13. Go to lectures, plays, concerts, speaker events, athletic competitions, dances. Suck as much as you can out of your Wake Forest experience. It will end way sooner than you think.
14. Study abroad. Consider a place where they speak a different language or have a vastly different culture if you want the biggest personal growth. But know that even if you go to a country that speaks English, you will still encounter cultural and other differences from life in the US that will stretch your mind, expand your worldview. Plus, it’s awfully fun.
15. Take part in meaningful campus ceremonies and activities. That could be the Lovefeast, Rolling the Quad, doing Wake N Shake or Project Pumpkin, or volunteering in Campus Kitchen…you get the idea. Be a part of what is happening around you. And if you see something on this campus that you think needs to change, don’t just gripe about it, figure out how to roll up your sleeves and be part of the solution.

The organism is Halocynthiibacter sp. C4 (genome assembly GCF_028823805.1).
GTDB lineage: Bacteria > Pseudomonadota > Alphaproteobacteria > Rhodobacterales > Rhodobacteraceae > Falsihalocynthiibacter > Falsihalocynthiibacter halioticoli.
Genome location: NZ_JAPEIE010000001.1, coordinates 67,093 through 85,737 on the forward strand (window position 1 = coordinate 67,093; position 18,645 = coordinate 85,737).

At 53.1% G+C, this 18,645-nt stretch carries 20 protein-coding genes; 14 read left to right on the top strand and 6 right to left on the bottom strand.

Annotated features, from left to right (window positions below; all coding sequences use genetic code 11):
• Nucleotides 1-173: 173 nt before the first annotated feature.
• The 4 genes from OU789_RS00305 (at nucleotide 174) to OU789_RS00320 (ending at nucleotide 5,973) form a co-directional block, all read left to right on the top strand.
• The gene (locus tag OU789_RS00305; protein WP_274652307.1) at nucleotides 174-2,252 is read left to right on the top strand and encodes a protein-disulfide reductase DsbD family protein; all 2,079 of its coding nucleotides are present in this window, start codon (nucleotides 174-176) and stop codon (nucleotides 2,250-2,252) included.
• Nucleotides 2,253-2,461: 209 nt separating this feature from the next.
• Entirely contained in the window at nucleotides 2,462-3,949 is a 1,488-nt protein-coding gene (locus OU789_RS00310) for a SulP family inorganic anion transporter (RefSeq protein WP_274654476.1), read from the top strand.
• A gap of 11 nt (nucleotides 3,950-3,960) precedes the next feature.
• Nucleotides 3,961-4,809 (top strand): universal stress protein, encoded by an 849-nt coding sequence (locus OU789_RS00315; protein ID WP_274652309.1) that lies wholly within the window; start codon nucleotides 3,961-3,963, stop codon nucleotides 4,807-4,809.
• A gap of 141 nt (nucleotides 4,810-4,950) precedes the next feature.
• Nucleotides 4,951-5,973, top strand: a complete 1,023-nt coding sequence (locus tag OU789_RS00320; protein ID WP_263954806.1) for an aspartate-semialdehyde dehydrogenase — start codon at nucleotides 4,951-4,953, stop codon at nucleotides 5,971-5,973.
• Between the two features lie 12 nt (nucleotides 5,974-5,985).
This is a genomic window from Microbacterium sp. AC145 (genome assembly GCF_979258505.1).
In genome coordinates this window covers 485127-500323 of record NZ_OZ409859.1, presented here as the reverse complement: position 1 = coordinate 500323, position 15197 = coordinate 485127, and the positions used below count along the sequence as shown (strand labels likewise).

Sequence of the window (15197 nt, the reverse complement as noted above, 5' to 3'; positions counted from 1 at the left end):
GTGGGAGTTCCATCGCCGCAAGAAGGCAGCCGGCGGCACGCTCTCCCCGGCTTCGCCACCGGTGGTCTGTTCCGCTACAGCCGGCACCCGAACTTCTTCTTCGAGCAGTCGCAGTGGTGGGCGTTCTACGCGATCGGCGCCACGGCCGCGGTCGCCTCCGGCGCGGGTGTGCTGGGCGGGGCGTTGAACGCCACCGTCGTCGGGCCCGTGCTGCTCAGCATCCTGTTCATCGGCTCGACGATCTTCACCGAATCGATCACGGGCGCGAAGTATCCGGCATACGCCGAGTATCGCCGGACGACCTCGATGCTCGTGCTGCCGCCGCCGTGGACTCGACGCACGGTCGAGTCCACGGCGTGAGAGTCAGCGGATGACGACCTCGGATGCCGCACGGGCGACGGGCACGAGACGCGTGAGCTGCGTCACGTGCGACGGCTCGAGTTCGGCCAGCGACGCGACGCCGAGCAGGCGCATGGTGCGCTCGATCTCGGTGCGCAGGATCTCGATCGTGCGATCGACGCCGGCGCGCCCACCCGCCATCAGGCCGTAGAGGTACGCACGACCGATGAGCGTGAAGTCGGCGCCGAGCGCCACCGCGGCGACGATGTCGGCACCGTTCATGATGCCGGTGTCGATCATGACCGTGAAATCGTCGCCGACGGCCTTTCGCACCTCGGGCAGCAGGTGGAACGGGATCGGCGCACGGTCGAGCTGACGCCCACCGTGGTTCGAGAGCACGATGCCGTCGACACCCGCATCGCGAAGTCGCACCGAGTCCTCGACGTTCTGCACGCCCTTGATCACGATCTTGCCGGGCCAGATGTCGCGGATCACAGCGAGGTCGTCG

16. Fall in love! At least once while you are here. It’s ok if it ends, is messy, or doesn’t last forever. We learn what we want and need in relationships by being in them and seeing what works for us and what doesn’t. There will likely be many “ex”es before you find “The One.” Love is worth looking for (not a hookup, not a booty call, not a friends-with-benefits. Love).
17. Call. Your. Parents/Loved Ones. They love you and want to hear from you.
And for those in the audience who like playing along at home – I am challenging you to write your list of 17 things (give or take) you want your Deacs to know. This could be a great thing for new families to leave in their Deacs’ rooms to find on their first night in the residence hall, or for senior families to mail to their students. And for all years in between.
— by Betsy Chapman ’92, MA ’94
Categories: the daily deac